Cerebellar development in the absence of Gbx function in zebrafish

Su, C.Y., Kemp, H.A., and Moens, C.B.
Developmental Biology   386(1): 181-90 (Journal)
Registered Authors
Kemp, Hilary, Moens, Cecilia
zebrafish, Gbx, cerebellum
MeSH Terms
  • Alleles
  • Animals
  • Animals, Genetically Modified
  • Body Patterning
  • Cell Differentiation
  • Cerebellum/embryology*
  • Cerebellum/metabolism
  • Epistasis, Genetic
  • Fibroblast Growth Factors/metabolism
  • Gene Expression Regulation, Developmental*
  • Genotype
  • Homeodomain Proteins/genetics
  • Homeodomain Proteins/physiology*
  • Mice
  • Morphogenesis
  • Mutation
  • Neurons/metabolism
  • Otx Transcription Factors/metabolism
  • Phenotype
  • Signal Transduction
  • Zebrafish/embryology*
  • Zebrafish/genetics
  • Zebrafish Proteins/genetics
  • Zebrafish Proteins/metabolism
  • Zebrafish Proteins/physiology*
24183937 Full text @ Dev. Biol.

The midbrain–hindbrain boundary (MHB) is a well-known organizing center during vertebrate brain development. The MHB forms at the expression boundary of Otx2 and Gbx2, mutually repressive homeodomain transcription factors expressed in the midbrain/forebrain and anterior hindbrain, respectively. The genetic hierarchy of gene expression at the MHB is complex, involving multiple positive and negative feedback loops that result in the establishment of non-overlapping domains of Wnt1 and Fgf8 on either side of the boundary and the consequent specification of the cerebellum. The cerebellum derives from the dorsal part of the anterior-most hindbrain segment, rhombomere 1 (r1), which undergoes a distinctive morphogenesis to give rise to the cerebellar primordium within which the various cerebellar neuron types are specified. Previous studies in the mouse have shown that Gbx2 is essential for cerebellar development. Using zebrafish mutants we show here that in the zebrafish gbx1 and gbx2 are required redundantly for morphogenesis of the cerebellar primordium and subsequent cerebellar differentiation, but that this requirement is alleviated by knocking down Otx. Expression of fgf8, wnt1 and the entire MHB genetic program is progressively lost in gbx1-;gbx2- double mutants but is rescued by Otx knock-down. This rescue of the MHB genetic program depends on rescued Fgf signaling, however the rescue of cerebellar primordium morphogenesis is independent of both Gbx and Fgf. Based on our findings we propose a revised model for the role of Gbx in cerebellar development.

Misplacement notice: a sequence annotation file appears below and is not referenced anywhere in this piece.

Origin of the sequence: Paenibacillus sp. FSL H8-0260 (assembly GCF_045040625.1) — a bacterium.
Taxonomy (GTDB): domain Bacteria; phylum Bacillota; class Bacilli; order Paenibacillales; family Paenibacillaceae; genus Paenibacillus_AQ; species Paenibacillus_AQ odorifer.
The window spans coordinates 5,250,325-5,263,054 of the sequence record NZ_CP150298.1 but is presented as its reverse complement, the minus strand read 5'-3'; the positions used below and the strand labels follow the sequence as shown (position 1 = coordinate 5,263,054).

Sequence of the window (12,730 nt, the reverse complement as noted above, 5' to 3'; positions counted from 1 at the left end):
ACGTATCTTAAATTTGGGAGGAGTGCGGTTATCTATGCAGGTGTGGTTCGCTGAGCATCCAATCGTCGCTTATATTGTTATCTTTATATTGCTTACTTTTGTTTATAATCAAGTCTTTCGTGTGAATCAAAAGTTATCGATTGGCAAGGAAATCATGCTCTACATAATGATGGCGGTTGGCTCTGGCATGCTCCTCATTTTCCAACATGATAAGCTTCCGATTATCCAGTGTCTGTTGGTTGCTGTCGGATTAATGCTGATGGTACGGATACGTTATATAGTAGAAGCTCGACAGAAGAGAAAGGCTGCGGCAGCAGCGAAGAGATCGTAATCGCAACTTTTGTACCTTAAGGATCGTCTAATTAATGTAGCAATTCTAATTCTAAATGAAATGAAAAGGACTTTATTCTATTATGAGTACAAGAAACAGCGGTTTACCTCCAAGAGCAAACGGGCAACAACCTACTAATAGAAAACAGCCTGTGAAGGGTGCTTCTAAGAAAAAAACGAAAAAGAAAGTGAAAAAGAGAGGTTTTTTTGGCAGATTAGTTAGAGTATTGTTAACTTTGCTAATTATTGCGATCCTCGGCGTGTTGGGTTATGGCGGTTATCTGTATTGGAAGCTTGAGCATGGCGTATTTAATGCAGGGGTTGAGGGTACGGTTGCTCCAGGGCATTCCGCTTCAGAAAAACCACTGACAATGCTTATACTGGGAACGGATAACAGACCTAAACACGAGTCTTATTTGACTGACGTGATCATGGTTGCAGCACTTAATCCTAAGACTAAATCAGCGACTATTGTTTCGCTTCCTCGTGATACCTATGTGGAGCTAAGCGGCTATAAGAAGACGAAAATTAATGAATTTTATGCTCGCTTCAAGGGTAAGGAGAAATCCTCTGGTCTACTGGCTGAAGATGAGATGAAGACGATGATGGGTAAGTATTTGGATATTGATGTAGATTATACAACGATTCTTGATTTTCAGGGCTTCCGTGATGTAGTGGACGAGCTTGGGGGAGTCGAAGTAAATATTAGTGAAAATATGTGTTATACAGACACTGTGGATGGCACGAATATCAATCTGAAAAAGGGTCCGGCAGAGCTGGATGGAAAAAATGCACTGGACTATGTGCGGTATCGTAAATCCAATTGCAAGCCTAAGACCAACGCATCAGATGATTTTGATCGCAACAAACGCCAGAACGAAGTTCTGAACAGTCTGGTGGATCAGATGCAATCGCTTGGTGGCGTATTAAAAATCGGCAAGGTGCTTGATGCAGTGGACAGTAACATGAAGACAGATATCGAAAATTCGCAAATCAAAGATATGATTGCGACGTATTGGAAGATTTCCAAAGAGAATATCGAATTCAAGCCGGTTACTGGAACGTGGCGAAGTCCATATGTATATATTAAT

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Mutations / Transgenics
Human Disease / Model
Sequence Targeting Reagents
Engineered Foreign Genes